William's Reviews > Twilight of the Elites: America After Meritocracy

Twilight of the Elites by Christopher L. Hayes
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May 21, 13

Read from June 23, 2012 to May 21, 2013

Starting notes: Chris Hayes writes with clarity. For most of the way, an effective critique of meritocratic society. the notion of fractal structures among the elites (that we repeat the same distribution, the same assumptions) also seems to apply downward -- something Hayes does not address. That is, our society is as much to be deformed by these same meritocratic structures of winner-take-all/tournament rewards as not. This is the deeper, anti-democratic and anti-egalitarian problem of meritocracy.

The solution from Hayes is unfortunately limited. He ends up trying to reform from within. Here, the problem is probably better understood as cultural: the deformations, the corruptions of power are in fact self-reinforcing, so the only option one has is to change the dialogue entirely as to what matters. For the middle class, this is especially important: the cultural narratives of the elites (left and right) must be resisted.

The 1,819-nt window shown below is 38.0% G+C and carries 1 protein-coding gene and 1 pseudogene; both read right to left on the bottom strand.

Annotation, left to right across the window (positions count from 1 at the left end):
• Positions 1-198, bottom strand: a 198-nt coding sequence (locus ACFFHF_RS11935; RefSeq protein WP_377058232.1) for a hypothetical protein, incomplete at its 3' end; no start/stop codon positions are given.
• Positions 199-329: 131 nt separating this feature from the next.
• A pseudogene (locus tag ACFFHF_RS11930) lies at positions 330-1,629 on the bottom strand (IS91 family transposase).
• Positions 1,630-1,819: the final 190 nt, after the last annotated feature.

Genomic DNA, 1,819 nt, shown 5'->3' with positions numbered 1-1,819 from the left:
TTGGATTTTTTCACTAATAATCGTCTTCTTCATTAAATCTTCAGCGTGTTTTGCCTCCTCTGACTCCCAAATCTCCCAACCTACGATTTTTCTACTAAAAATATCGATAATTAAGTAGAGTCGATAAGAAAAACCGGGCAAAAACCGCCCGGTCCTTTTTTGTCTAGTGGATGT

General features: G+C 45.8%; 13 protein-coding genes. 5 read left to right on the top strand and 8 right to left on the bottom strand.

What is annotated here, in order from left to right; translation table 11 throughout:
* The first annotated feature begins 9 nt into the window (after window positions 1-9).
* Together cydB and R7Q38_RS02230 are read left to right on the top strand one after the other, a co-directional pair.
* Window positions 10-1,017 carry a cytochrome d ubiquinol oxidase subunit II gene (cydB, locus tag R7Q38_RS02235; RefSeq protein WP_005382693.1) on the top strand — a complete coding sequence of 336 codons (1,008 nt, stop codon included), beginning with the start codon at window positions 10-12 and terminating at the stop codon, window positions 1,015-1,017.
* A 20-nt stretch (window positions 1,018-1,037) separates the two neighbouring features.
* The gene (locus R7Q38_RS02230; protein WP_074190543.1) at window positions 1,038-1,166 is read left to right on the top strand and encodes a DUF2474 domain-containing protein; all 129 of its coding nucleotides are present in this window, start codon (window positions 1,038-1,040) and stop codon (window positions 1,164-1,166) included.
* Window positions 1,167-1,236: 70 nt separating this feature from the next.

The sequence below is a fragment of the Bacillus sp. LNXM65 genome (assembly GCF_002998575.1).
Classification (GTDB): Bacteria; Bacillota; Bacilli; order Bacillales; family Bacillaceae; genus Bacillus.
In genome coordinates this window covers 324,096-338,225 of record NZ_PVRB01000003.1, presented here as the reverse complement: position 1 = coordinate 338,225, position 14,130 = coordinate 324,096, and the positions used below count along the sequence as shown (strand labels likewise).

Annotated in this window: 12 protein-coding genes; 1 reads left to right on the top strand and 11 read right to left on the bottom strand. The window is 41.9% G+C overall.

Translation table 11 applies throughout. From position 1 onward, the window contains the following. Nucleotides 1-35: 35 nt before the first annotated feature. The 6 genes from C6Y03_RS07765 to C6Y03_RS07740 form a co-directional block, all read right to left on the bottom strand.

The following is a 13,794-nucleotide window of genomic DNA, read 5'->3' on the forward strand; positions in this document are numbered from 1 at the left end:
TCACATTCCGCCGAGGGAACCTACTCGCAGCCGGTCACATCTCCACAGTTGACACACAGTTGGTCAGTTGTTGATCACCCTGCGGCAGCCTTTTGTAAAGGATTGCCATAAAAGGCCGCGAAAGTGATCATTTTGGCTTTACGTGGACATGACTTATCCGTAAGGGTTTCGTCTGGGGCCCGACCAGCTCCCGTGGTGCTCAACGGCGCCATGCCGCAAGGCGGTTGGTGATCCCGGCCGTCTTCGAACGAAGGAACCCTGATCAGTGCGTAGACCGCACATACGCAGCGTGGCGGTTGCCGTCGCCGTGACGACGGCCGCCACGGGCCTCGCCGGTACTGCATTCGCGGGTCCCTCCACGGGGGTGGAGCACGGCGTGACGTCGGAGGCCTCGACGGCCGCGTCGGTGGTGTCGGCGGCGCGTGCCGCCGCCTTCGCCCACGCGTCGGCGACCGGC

The particular point of resistance would be that of the arts.

The nature of the wealth and ability of elites (acquired ability being but another expression of wealth) means that perfomative arts migrate north, that individuals become consumers in a culture, but not creators. The act of rejection is the assertion of art by and for everyone. In this light, one of the most potent and subversive actions with respect to the elite is the establishment of one's own culture, even while knowing that elite culture with its "cool hunters" (thanks, Gibson) will try to capture.
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05/21/2013 marked as: read

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